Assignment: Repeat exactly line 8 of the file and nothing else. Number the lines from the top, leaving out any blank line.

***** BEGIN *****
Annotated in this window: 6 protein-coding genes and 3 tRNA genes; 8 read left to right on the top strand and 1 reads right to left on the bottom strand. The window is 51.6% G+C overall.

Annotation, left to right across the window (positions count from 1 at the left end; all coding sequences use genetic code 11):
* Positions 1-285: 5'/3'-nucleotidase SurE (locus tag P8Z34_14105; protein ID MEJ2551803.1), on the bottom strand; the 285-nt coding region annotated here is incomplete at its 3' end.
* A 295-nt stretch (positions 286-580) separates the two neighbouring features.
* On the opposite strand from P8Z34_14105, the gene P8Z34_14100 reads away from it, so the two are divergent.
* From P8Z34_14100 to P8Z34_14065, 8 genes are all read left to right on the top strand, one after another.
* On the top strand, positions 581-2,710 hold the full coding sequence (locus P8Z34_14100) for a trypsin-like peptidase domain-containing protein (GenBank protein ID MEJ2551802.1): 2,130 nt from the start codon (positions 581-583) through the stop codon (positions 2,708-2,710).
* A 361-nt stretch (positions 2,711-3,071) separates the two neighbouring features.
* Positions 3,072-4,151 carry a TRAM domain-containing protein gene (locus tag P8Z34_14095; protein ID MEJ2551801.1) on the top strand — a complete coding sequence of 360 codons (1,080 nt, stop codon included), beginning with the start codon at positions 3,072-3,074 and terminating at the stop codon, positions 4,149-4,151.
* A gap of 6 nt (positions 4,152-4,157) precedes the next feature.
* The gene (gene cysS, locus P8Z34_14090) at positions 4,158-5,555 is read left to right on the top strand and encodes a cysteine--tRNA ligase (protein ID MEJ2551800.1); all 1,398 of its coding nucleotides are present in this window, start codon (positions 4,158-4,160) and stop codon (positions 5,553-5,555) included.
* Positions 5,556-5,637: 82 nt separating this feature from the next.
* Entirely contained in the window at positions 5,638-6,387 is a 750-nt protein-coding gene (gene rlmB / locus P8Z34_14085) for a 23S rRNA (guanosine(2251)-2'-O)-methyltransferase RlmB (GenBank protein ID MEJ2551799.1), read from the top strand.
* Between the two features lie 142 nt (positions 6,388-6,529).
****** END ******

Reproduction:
* A 361-nt stretch (positions 2,711-3,071) separates the two neighbouring features.